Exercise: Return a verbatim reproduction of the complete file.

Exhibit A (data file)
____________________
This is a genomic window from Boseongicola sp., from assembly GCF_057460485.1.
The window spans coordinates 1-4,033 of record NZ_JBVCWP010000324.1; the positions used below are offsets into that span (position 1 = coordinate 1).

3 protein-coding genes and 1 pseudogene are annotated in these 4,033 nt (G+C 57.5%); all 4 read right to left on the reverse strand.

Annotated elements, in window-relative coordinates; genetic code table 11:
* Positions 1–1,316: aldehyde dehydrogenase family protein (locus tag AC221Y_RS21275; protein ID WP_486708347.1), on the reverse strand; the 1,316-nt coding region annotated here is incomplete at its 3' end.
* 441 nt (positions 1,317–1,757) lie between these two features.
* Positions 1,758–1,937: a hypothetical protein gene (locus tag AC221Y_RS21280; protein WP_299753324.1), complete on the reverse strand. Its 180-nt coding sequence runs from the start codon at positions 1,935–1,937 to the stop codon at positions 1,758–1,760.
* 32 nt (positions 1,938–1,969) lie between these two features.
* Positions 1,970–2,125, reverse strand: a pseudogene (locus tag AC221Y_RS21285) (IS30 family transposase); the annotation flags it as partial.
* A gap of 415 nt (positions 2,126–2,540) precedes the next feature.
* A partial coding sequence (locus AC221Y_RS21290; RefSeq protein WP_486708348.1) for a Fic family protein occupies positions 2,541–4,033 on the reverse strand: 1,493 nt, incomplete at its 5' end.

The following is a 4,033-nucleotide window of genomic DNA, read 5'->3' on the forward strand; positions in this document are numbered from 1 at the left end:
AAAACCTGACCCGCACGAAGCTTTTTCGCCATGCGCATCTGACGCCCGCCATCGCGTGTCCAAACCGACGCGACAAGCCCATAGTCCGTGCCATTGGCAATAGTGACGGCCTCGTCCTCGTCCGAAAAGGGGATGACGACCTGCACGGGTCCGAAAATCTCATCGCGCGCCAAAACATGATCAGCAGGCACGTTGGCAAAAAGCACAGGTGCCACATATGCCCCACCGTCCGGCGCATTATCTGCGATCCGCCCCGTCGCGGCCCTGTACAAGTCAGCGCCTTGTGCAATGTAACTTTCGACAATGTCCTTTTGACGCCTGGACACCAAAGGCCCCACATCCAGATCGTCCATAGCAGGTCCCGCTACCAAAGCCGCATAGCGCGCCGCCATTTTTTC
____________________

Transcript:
This is a genomic window from Boseongicola sp., from assembly GCF_057460485.1.
The window spans coordinates 1-4,033 of record NZ_JBVCWP010000324.1; the positions used below are offsets into that span (position 1 = coordinate 1).

3 protein-coding genes and 1 pseudogene are annotated in these 4,033 nt (G+C 57.5%); all 4 read right to left on the reverse strand.

Annotated elements, in window-relative coordinates; genetic code table 11:
* Positions 1–1,316: aldehyde dehydrogenase family protein (locus tag AC221Y_RS21275; protein ID WP_486708347.1), on the reverse strand; the 1,316-nt coding region annotated here is incomplete at its 3' end.
* 441 nt (positions 1,317–1,757) lie between these two features.
* Positions 1,758–1,937: a hypothetical protein gene (locus tag AC221Y_RS21280; protein WP_299753324.1), complete on the reverse strand. Its 180-nt coding sequence runs from the start codon at positions 1,935–1,937 to the stop codon at positions 1,758–1,760.
* 32 nt (positions 1,938–1,969) lie between these two features.
* Positions 1,970–2,125, reverse strand: a pseudogene (locus tag AC221Y_RS21285) (IS30 family transposase); the annotation flags it as partial.
* A gap of 415 nt (positions 2,126–2,540) precedes the next feature.
* A partial coding sequence (locus AC221Y_RS21290; RefSeq protein WP_486708348.1) for a Fic family protein occupies positions 2,541–4,033 on the reverse strand: 1,493 nt, incomplete at its 5' end.

The following is a 4,033-nucleotide window of genomic DNA, read 5'->3' on the forward strand; positions in this document are numbered from 1 at the left end:
AAAACCTGACCCGCACGAAGCTTTTTCGCCATGCGCATCTGACGCCCGCCATCGCGTGTCCAAACCGACGCGACAAGCCCATAGTCCGTGCCATTGGCAATAGTGACGGCCTCGTCCTCGTCCGAAAAGGGGATGACGACCTGCACGGGTCCGAAAATCTCATCGCGCGCCAAAACATGATCAGCAGGCACGTTGGCAAAAAGCACAGGTGCCACATATGCCCCACCGTCCGGCGCATTATCTGCGATCCGCCCCGTCGCGGCCCTGTACAAGTCAGCGCCTTGTGCAATGTAACTTTCGACAATGTCCTTTTGACGCCTGGACACCAAAGGCCCCACATCCAGATCGTCCATAGCAGGTCCCGCTACCAAAGCCGCATAGCGCGCCGCCATTTTTTC